- Past and future medical and therapeutic expenses, including surgeries
- Past and future lost wages
- Past and future adaptive devices like prosthetic limbs, medical devices, and wheelchairs
- Past and future medication
Items of past damages are the easiest to calculate because there are bills or receipts. For items of damage in the future, it more difficult because no one can be sure of the future. New technology or advances in medical techniques may make a planned surgery obsolete. Or, health care costs may skyrocket above inflation, rendering these costs more expensive than planned. In catastrophic cases, the best medical malpractice lawyers hire an economist to determine the present-day value and the real value of a lifetime of care.Non-Economic Damages
Non-economic damages are things that cannot be precisely calculated. Maryland allows non-economic damages for harm such as past and future pain, suffering, mental anguish, disfigurement, and inconvenience. It is very tough to know how any particular judge, jury, defense lawyer, or insurance adjuster will value non-economic damages. Lawyers should look to recent settlements and verdicts for similar types of cases for guidance (provided above) and consider any cap on non-economic damages.Damage Caps
One important component in Maryland medical malpractice lawsuits is the damage cap. Maryland limits the amount of money that a victim of healthcare negligence can receive for non-economic damages. A plaintiff can receive any amount of proven economic damages. So there is no cap on hard costs. But judges will reduce a jury’s verdict for non-economic damages to the maximum amount allowable by law. The amount of non-economic damages recoverable is determined based on the year of the negligence. Click here to see a chart on Maryland’s non-economic damages cap. For negligence that occurred in 2020, the cap is $830,000.
The cap is a little different in a wrongful death case when medical negligence caused the death of the victim. In that situation, one or more people may bring a claim on the victim’s behalf and in their own right as wrongful death beneficiaries. The total cap for medical malpractice wrongful death cases occurring in 2020 is $1,018,750. Again, this is cap just applies to non-economic pain and suffering damages. There is no cap on economic damages such as past and future care, medical bills, and lost earnings.Immunities
As if damage caps weren’t enough, the government also limits damages against itself. Not just a limit on non-economic damages, the following governmental entities have limits on all damages recovered in medical malpractice cases:
- Local governments (like Baltimore City or Prince George’s County): $400,000.00 per claim/$800,000.00 per occurrence
- Maryland state government: $200,000.00
- Federal government: applies the cap of the state where the cause of action arose
Maryland has a collateral source rule. This means that even if a victim received services or benefits, he could still recover the cost of those services. A good example is health insurance. If a doctor negligently performs a surgery that requires a second surgery, the victim’s health insurance may pay for that second surgery. However, in medical malpractice cases, there is an exception to this rule that limits the recovery to what the victim paid or will have to pay.A Sliding Scale: Settlement v. Trial
A medical malpractice settlement value is different from the trial value of a case. That’s because a settlement is a compromise—each side gives up something in exchange for the certainty of knowing what they will get or give up. No one can ever say what a judge or jury will do, so settlement is a way to play it safe. For this reason, the settlement value is almost always less than the trial value.External Factors That Impact Value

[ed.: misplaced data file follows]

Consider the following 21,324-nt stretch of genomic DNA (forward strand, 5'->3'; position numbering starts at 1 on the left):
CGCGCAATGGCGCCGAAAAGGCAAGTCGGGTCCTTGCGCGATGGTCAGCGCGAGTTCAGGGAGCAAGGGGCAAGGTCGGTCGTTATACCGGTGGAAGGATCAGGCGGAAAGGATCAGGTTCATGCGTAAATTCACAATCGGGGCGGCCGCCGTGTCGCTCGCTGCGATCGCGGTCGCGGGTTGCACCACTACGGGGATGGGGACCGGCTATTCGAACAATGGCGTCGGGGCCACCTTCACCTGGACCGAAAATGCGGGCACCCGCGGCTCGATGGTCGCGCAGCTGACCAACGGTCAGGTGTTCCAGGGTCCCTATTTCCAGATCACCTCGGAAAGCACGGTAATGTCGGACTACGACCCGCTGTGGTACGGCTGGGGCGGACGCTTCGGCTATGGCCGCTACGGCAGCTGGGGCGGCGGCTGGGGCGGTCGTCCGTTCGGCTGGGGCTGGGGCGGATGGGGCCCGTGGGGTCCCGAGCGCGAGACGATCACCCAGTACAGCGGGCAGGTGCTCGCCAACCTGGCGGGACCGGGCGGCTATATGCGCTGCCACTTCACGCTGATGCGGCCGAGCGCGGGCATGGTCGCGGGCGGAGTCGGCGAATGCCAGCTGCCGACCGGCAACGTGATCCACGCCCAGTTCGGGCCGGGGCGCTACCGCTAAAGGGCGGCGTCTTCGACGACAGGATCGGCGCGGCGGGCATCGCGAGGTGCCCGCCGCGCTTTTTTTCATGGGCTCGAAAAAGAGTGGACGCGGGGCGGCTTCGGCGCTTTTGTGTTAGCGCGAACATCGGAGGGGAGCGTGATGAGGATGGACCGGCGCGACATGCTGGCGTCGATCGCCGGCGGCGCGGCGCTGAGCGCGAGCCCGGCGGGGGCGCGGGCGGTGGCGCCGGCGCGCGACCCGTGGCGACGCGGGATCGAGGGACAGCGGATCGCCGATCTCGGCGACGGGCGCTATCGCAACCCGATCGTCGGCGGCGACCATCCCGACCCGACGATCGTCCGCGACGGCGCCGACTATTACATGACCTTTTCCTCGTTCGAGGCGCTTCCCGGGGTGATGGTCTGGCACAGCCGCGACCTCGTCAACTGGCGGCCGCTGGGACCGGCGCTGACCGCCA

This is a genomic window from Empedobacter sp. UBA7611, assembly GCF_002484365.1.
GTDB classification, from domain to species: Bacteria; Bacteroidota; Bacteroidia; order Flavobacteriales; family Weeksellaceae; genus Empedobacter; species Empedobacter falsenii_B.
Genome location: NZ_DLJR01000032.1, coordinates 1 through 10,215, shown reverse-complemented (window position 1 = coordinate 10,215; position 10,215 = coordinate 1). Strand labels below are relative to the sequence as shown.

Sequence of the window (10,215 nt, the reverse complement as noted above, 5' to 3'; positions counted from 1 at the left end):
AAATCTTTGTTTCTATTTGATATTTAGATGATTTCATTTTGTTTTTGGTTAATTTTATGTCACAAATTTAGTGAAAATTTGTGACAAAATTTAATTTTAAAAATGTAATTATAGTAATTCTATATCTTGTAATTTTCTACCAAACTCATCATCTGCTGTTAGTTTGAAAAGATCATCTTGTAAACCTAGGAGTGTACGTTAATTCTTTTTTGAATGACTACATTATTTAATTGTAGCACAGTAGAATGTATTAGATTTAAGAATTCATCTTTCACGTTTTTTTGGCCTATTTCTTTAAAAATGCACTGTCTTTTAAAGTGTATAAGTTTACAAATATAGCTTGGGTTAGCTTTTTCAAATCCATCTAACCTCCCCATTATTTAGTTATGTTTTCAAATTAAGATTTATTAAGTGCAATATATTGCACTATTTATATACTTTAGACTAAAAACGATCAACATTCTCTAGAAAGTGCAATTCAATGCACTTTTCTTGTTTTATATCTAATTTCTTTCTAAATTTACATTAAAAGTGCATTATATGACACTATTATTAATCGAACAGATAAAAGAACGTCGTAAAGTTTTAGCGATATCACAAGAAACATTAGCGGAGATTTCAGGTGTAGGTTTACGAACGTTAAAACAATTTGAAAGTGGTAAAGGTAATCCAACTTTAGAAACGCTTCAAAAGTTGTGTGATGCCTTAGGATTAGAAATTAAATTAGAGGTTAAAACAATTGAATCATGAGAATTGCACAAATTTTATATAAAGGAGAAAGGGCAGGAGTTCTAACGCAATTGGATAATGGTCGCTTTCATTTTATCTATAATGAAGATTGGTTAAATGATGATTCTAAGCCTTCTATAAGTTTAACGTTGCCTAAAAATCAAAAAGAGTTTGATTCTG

Particularly where settlement is concerned, the quality of the attorney can make a difference. Insurance companies and defense lawyers have a running list of lawyers and their success rates. If it is a lawyer or a law firm that regularly takes cases to trial that will not accept lowball offers, there is a good chance that settlement offers will be higher.
On the other hand, if the insurance company is up against a lawyer who has only gone to trial a handful of times, they factor this into the settlement equation. The hospitals and insurance companies know that those lawyers are afraid of trial. They believe, with good reason, that these attorneys are more likely to sell the case short (whether consciously or subconsciously). Having a medical malpractice lawyer with a proven track record sends a message.
If you are hiring a lawyer, ask how many large physician malpractice verdicts his firm has. It is a little bit uncomfortable. Because you are going to feel like you are cross-examining the lawyer on his or her experience. Do it anyway. You only have one case. So you want to measure twice and cut once.Venue of Case
The location of a case makes a huge difference in the case’s value. In Maryland, Baltimore City and Prince George's County jurors are different from, say, Carroll County jurors. There are certain patterns and general qualities attributed (whether rightfully or wrongfully) to each geographic region. This perception is reality. Lawyers and adjusters will place different settlement values on cases based on what they think the relevant jury might do with the case.
To see our analysis of each Maryland jurisdiction, visit this page. This is critical to understand case values in the Baltimore-Washington area. Our state has very wild fluctuations in value for the same facts and the same injuries based on where the case would ultimately go to trial.Quality of Plaintiff and Defendant
The jury will evaluate the plaintiff and defendant to determine whether they are believable, or whether they should be discounted. To some degree, this is a snap judgment—will the jury like or dislike the plaintiff and defendant? The more likable one side is, the more likely that side will receive a favorable or higher verdict.Getting Help from a Medical Malpractice Lawyer
If you or a loved one has been the victim of medical malpractice or to get more information on the value of your medical negligence claim, contact our lawyers at (800) 553-8082 or online for a free consultation. Our medical malpractice attorneys handle cases involving birth injuries, hospital malpractice, ER malpractice, misdiagnosis of cancer cases, and other medical errors. If you are looking for real answers, give us a call.